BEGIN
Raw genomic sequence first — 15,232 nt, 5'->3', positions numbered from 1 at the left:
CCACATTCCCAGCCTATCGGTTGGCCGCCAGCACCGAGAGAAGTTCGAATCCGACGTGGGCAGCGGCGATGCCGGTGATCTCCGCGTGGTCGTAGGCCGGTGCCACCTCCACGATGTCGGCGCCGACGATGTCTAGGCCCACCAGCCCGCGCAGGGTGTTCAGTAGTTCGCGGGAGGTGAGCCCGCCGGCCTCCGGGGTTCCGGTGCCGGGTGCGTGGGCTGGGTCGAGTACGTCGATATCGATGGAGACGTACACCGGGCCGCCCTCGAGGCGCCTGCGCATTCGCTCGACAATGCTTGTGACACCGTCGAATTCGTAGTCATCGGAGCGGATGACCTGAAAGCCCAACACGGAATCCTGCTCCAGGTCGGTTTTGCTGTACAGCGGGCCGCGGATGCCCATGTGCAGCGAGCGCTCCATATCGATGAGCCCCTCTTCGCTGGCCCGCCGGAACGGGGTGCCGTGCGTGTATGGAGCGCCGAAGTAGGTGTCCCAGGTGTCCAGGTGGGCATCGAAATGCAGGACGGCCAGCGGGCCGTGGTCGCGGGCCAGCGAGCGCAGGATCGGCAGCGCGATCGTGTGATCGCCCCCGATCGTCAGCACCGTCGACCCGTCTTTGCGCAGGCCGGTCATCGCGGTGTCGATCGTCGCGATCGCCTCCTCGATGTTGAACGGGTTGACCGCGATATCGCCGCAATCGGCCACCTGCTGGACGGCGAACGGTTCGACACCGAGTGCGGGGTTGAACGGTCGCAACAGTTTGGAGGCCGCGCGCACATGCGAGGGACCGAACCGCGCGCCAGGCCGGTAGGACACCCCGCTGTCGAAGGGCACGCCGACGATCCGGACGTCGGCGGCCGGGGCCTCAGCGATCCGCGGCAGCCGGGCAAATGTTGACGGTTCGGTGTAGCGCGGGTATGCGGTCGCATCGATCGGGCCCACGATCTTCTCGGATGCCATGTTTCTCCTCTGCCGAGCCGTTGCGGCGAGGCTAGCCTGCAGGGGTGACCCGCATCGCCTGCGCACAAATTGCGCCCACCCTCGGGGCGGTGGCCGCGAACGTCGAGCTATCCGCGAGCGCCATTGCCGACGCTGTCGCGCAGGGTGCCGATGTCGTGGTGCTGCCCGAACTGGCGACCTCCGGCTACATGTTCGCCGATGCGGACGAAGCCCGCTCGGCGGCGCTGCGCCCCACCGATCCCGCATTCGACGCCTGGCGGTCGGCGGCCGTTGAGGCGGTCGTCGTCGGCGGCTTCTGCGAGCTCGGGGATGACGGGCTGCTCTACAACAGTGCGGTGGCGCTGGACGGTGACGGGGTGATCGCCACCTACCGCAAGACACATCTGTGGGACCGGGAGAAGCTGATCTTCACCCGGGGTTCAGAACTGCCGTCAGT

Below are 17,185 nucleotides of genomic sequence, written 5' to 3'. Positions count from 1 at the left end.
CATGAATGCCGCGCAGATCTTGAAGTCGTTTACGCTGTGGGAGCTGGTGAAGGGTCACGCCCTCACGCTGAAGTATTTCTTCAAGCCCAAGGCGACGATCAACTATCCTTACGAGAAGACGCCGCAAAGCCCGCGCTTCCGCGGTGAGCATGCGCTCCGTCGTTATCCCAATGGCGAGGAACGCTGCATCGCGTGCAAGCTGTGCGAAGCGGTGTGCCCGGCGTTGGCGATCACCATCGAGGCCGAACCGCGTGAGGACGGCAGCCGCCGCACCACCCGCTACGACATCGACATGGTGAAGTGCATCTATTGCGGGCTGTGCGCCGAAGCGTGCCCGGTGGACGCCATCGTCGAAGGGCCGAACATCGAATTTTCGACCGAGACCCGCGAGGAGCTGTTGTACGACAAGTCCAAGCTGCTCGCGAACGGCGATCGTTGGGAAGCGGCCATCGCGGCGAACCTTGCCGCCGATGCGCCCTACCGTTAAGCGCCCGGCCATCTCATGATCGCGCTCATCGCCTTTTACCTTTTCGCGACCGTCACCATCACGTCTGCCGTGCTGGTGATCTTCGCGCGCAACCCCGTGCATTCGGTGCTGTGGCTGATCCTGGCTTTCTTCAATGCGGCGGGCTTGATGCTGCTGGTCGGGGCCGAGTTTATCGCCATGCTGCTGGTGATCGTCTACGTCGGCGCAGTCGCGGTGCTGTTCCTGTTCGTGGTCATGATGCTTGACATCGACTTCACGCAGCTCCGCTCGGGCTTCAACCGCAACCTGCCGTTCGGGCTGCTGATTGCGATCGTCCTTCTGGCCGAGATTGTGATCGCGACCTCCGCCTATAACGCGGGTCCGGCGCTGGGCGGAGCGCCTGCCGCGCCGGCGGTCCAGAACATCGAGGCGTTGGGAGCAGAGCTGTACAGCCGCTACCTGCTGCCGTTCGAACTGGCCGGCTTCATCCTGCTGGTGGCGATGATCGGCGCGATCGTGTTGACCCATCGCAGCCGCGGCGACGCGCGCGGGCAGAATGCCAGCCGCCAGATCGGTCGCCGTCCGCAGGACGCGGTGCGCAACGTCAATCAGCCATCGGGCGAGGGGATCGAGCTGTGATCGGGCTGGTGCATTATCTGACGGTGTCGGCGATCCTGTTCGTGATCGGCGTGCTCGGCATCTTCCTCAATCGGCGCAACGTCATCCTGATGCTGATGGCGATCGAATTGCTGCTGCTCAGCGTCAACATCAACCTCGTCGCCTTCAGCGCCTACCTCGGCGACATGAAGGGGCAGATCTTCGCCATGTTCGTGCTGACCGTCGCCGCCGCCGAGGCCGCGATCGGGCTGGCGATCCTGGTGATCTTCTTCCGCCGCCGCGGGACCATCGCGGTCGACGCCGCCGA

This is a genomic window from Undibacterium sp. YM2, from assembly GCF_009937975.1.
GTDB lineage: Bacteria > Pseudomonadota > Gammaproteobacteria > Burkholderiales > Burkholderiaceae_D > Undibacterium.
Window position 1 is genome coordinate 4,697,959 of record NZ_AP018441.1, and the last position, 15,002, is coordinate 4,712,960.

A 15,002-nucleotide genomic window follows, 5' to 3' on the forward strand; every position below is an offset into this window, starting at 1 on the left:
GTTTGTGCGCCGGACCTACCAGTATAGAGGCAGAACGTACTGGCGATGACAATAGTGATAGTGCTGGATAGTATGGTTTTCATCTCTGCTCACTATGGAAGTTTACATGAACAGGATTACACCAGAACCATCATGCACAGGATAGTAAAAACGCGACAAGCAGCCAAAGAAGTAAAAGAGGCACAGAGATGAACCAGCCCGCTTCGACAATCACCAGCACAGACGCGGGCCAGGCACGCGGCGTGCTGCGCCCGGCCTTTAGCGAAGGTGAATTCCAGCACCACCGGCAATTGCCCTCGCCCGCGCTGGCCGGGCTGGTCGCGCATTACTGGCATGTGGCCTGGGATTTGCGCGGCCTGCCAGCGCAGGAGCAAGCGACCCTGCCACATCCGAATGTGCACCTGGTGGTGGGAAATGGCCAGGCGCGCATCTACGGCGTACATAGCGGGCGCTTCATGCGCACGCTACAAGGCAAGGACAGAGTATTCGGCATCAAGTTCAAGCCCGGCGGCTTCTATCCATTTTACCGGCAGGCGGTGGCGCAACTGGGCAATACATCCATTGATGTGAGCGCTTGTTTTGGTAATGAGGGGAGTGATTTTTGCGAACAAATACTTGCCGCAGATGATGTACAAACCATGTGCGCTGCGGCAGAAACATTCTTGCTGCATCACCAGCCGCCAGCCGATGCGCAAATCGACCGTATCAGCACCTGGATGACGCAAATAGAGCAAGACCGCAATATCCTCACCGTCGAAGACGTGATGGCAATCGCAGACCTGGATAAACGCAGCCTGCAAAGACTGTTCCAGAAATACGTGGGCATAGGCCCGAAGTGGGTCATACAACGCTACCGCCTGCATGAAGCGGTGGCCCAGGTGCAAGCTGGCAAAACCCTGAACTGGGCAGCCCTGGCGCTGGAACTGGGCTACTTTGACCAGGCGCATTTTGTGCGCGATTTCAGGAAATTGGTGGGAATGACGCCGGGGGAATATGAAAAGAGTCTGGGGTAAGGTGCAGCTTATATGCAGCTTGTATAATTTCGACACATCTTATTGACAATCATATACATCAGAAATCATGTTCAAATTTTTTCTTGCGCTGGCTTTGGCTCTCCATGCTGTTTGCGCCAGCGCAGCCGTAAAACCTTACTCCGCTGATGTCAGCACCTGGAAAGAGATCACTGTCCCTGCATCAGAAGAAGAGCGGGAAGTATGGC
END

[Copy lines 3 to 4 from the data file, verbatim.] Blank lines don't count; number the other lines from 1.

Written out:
Below are 17,185 nucleotides of genomic sequence, written 5' to 3'. Positions count from 1 at the left end.
CATGAATGCCGCGCAGATCTTGAAGTCGTTTACGCTGTGGGAGCTGGTGAAGGGTCACGCCCTCACGCTGAAGTATTTCTTCAAGCCCAAGGCGACGATCAACTATCCTTACGAGAAGACGCCGCAAAGCCCGCGCTTCCGCGGTGAGCATGCGCTCCGTCGTTATCCCAATGGCGAGGAACGCTGCATCGCGTGCAAGCTGTGCGAAGCGGTGTGCCCGGCGTTGGCGATCACCATCGAGGCCGAACCGCGTGAGGACGGCAGCCGCCGCACCACCCGCTACGACATCGACATGGTGAAGTGCATCTATTGCGGGCTGTGCGCCGAAGCGTGCCCGGTGGACGCCATCGTCGAAGGGCCGAACATCGAATTTTCGACCGAGACCCGCGAGGAGCTGTTGTACGACAAGTCCAAGCTGCTCGCGAACGGCGATCGTTGGGAAGCGGCCATCGCGGCGAACCTTGCCGCCGATGCGCCCTACCGTTAAGCGCCCGGCCATCTCATGATCGCGCTCATCGCCTTTTACCTTTTCGCGACCGTCACCATCACGTCTGCCGTGCTGGTGATCTTCGCGCGCAACCCCGTGCATTCGGTGCTGTGGCTGATCCTGGCTTTCTTCAATGCGGCGGGCTTGATGCTGCTGGTCGGGGCCGAGTTTATCGCCATGCTGCTGGTGATCGTCTACGTCGGCGCAGTCGCGGTGCTGTTCCTGTTCGTGGTCATGATGCTTGACATCGACTTCACGCAGCTCCGCTCGGGCTTCAACCGCAACCTGCCGTTCGGGCTGCTGATTGCGATCGTCCTTCTGGCCGAGATTGTGATCGCGACCTCCGCCTATAACGCGGGTCCGGCGCTGGGCGGAGCGCCTGCCGCGCCGGCGGTCCAGAACATCGAGGCGTTGGGAGCAGAGCTGTACAGCCGCTACCTGCTGCCGTTCGAACTGGCCGGCTTCATCCTGCTGGTGGCGATGATCGGCGCGATCGTGTTGACCCATCGCAGCCGCGGCGACGCGCGCGGGCAGAATGCCAGCCGCCAGATCGGTCGCCGTCCGCAGGACGCGGTGCGCAACGTCAATCAGCCATCGGGCGAGGGGATCGAGCTGTGATCGGGCTGGTGCATTATCTGACGGTGTCGGCGATCCTGTTCGTGATCGGCGTGCTCGGCATCTTCCTCAATCGGCGCAACGTCATCCTGATGCTGATGGCGATCGAATTGCTGCTGCTCAGCGTCAACATCAACCTCGTCGCCTTCAGCGCCTACCTCGGCGACATGAAGGGGCAGATCTTCGCCATGTTCGTGCTGACCGTCGCCGCCGCCGAGGCCGCGATCGGGCTGGCGATCCTGGTGATCTTCTTCCGCCGCCGCGGGACCATCGCGGTCGACGCCGCCGA